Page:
For the People of Afghanistan and Those Still There Helping

Compassion is a little selfish, because more often than not it helps the practitioner more than the sufferer. That’s ok though, even when the subjects of suffering are experiencing darkness in life unimaginable to most. It’s ok because compassion is about recognizing that relieving suffering as work, serious business, as something more important than opinions, commentary, or analyses. So by responding to a global crisis by simply sitting and feeling compassion for the sufferers means you’re letting those who do the work of relieving suffering take center stage, with you in the background recognizing their suffering too.

I practice compassion for the people of Afghanistan and Those Still There Helping
With compassion, I free them from suffering
With compassion, I help them find peace and feel safe in this world
With compassion, I create contentment in their lives
With compassion, I inspire them to flourish

With patience and good humor, I welcome the imperfections of the people of Afghanistan and those still there helping
With sympathy, I feel for their suffering
With empathy, I mind what their feeling and try to understand why

For the people of Afghanistan and those still there helping, I seek wisdom
I nurture a broad perspective of them
I foster gratefulness for them
And I acknowledge that suffering and difficulties are part of their lives

Peace, love and hope to those suffering in the eye of this global-political-storm, and thank you to those who have practiced with me.

For that Presence that I Feel

You may have noticed a little trick I use in line six to get around having to use the possessive form of the noun for the recipient of compassion. When the noun is a long compound noun, the possessive form is a bit clunky and awkward. That’s certainly the case for that presence that I feel, and since I use no pronouns for this practice, there are even more lines where I have to get around using the possessive. If this is starting to sound more like an English lesson than a compassion lesson, know that by challenging are minds to reconsider and rewrite the particulars of the lines, we can keep their inherent meaning and feelings alive.

I practice compassion for the presence that I feel

With compassion, I free that presence from suffering
With compassion, I help that presence find peace and feel safe in this world
With compassion, I create contentment in the place where I connect with that presence
With compassion, I inspire that presence to flourish

With patience and good humour, I welcome the imperfections of that presence that I feel
With sympathy, I feel for the suffering felt in the place where I connect with that presence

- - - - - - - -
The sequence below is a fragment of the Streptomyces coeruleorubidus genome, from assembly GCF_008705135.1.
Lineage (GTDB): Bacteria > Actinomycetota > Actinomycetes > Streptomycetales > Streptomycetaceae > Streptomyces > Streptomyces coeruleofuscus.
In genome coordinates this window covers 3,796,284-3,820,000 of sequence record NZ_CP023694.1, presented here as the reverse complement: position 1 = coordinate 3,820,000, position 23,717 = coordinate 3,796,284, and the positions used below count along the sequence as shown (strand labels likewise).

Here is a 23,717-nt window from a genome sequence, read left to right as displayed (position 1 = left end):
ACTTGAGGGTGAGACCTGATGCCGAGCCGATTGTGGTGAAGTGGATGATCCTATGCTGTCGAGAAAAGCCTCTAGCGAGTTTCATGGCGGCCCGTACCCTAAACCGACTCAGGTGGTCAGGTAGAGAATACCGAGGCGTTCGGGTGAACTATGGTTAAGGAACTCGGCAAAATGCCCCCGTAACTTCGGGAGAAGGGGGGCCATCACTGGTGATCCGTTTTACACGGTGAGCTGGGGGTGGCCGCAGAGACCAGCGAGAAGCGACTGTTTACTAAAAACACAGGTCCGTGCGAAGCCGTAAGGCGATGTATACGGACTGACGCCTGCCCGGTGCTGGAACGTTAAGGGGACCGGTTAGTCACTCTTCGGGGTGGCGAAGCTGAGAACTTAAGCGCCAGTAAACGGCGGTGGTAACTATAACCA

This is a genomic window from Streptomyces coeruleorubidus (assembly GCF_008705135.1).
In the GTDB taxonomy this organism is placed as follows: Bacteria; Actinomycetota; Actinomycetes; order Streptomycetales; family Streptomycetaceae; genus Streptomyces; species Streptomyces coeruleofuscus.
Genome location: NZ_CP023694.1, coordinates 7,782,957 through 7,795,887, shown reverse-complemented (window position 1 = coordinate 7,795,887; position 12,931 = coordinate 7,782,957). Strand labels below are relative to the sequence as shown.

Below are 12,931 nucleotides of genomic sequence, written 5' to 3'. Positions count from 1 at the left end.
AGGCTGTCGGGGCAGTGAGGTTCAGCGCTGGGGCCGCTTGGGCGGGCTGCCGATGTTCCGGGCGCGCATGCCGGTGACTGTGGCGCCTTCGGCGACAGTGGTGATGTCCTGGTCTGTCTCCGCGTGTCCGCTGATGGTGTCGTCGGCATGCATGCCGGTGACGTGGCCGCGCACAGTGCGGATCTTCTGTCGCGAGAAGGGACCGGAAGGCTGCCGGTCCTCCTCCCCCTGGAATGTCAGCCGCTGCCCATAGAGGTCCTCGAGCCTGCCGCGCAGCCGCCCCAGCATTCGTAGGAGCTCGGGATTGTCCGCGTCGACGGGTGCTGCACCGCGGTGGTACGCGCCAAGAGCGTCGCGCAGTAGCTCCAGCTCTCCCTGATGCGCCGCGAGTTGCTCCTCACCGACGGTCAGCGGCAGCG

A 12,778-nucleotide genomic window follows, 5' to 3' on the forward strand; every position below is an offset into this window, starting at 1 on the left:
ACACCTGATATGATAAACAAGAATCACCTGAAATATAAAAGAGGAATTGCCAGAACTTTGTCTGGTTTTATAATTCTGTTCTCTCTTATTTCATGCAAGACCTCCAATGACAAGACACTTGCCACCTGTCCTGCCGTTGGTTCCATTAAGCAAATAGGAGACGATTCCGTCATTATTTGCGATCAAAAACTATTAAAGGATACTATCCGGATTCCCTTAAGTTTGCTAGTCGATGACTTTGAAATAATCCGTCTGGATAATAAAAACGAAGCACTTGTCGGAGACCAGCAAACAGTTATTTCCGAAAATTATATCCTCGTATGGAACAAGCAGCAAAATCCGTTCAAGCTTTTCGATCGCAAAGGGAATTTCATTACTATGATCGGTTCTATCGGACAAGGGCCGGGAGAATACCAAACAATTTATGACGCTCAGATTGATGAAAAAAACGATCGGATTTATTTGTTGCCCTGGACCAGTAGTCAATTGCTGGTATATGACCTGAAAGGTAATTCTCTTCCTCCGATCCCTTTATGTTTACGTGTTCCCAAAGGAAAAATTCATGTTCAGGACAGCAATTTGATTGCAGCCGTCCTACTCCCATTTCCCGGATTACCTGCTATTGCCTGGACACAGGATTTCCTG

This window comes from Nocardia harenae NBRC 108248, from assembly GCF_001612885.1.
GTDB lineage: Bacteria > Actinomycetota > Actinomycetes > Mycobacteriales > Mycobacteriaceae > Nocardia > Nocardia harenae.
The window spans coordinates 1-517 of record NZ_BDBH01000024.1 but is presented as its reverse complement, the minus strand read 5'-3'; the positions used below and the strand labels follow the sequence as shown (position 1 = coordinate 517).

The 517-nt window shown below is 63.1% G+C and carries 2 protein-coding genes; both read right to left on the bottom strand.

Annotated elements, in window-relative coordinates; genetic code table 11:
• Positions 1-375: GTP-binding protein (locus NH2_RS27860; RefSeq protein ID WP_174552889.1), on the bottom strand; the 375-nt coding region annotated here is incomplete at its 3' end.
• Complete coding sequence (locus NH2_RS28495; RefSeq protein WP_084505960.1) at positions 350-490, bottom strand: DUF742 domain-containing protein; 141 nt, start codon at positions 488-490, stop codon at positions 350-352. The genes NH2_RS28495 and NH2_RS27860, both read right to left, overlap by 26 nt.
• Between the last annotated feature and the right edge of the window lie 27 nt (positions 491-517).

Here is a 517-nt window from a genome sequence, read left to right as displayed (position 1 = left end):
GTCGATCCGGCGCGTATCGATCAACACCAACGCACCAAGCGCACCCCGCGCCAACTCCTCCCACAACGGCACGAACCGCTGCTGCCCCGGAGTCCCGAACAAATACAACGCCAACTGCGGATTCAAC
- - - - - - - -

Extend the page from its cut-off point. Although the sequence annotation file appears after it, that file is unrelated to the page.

With empathy, I mind what that presence is feeling and try to understand why

For that presence that I feel, I seek wisdom
I nurture a broad perspective
I foster gratefulness
And I acknowledge that suffering and difficulties are part of what’s felt in the place where I connect with that presence that I feel

This one is really wordy, so it’s not likely I would ever use it in a time when I need the practice for emotional support, or when I need a well memorized practice for quick recall. This practice is more for a busy mind that needs complexity. It gives it something to do while at the same refocusing the mind to the rather uncomplicated mission of relieving suffering, indiscriminately, wherever possible. Thank you for exploring this practice with me😄

Photo by Shiyu Zhang

For Rob

I want to demo how pronouns work in this practice, because there is a design. Line one, five, and nine always use the actual noun representing the recipient of compassion, and the rest of the lines use pronouns where needed. This design is based on my own sense of rhythm in the lines, calibrated to what feels comfortable. For the practice presented yesterday, for that presence that I feel, I experimented with he, her, it, and bouncing around the three, but, for reasons that will be better explained later, I decided no pronoun system worked with what I was trying to do. Before returning to that practice, I’ll demo a practice for my brother Rob, to give a good demo of pronoun use in a regular practice:

I practice compassion for Rob

With compassion, I free him from suffering
With compassion, I help him find peace and feel safe in this world
With compassion, I create contentment in his life
With compassion, I inspire him to flourish

With patience and good humour, I welcome Rob’s imperfections
With sympathy, I feel for his suffering
With empathy, I mind what he’s feeling and try to understand why

For Rob, I seek wisdom
I nurture a broad perspective of him
I foster gratefulness for him
And I acknowledge that suffering and difficulties are part of his life

Thank you for practicing with me today. Try doing the same exercise, but for someone in your life😄

Photo by Shiyu Zhang